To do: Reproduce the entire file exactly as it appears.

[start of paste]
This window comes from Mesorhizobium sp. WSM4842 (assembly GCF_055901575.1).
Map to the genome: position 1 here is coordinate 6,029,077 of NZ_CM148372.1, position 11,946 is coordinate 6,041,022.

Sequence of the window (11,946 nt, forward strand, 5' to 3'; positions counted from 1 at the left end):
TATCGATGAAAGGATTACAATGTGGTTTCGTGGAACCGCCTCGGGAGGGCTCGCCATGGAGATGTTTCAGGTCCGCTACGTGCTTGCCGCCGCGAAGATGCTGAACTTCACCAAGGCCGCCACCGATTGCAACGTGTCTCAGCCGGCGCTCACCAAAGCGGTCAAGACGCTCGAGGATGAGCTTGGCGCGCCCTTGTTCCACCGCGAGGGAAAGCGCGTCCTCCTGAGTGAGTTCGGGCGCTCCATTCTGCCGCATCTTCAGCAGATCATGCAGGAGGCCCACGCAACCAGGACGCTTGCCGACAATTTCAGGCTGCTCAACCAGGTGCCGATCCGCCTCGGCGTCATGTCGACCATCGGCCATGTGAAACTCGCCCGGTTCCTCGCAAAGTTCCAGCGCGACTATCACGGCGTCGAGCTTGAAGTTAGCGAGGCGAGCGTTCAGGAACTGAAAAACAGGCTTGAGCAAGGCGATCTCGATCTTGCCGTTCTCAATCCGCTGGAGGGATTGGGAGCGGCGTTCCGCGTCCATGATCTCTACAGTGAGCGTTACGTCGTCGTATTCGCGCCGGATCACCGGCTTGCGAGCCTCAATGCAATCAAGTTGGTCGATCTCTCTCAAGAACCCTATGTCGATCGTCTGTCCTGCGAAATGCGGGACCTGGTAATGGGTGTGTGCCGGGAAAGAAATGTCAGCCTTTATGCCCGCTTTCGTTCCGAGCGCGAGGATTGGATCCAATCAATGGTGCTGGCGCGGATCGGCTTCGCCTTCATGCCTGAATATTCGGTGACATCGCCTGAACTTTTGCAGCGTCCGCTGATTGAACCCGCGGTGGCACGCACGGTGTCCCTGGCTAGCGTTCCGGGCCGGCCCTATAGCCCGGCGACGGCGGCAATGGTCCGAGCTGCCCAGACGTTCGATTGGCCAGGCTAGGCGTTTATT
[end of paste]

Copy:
This window comes from Mesorhizobium sp. WSM4842 (assembly GCF_055901575.1).
Map to the genome: position 1 here is coordinate 6,029,077 of NZ_CM148372.1, position 11,946 is coordinate 6,041,022.

Sequence of the window (11,946 nt, forward strand, 5' to 3'; positions counted from 1 at the left end):
TATCGATGAAAGGATTACAATGTGGTTTCGTGGAACCGCCTCGGGAGGGCTCGCCATGGAGATGTTTCAGGTCCGCTACGTGCTTGCCGCCGCGAAGATGCTGAACTTCACCAAGGCCGCCACCGATTGCAACGTGTCTCAGCCGGCGCTCACCAAAGCGGTCAAGACGCTCGAGGATGAGCTTGGCGCGCCCTTGTTCCACCGCGAGGGAAAGCGCGTCCTCCTGAGTGAGTTCGGGCGCTCCATTCTGCCGCATCTTCAGCAGATCATGCAGGAGGCCCACGCAACCAGGACGCTTGCCGACAATTTCAGGCTGCTCAACCAGGTGCCGATCCGCCTCGGCGTCATGTCGACCATCGGCCATGTGAAACTCGCCCGGTTCCTCGCAAAGTTCCAGCGCGACTATCACGGCGTCGAGCTTGAAGTTAGCGAGGCGAGCGTTCAGGAACTGAAAAACAGGCTTGAGCAAGGCGATCTCGATCTTGCCGTTCTCAATCCGCTGGAGGGATTGGGAGCGGCGTTCCGCGTCCATGATCTCTACAGTGAGCGTTACGTCGTCGTATTCGCGCCGGATCACCGGCTTGCGAGCCTCAATGCAATCAAGTTGGTCGATCTCTCTCAAGAACCCTATGTCGATCGTCTGTCCTGCGAAATGCGGGACCTGGTAATGGGTGTGTGCCGGGAAAGAAATGTCAGCCTTTATGCCCGCTTTCGTTCCGAGCGCGAGGATTGGATCCAATCAATGGTGCTGGCGCGGATCGGCTTCGCCTTCATGCCTGAATATTCGGTGACATCGCCTGAACTTTTGCAGCGTCCGCTGATTGAACCCGCGGTGGCACGCACGGTGTCCCTGGCTAGCGTTCCGGGCCGGCCCTATAGCCCGGCGACGGCGGCAATGGTCCGAGCTGCCCAGACGTTCGATTGGCCAGGCTAGGCGTTTATT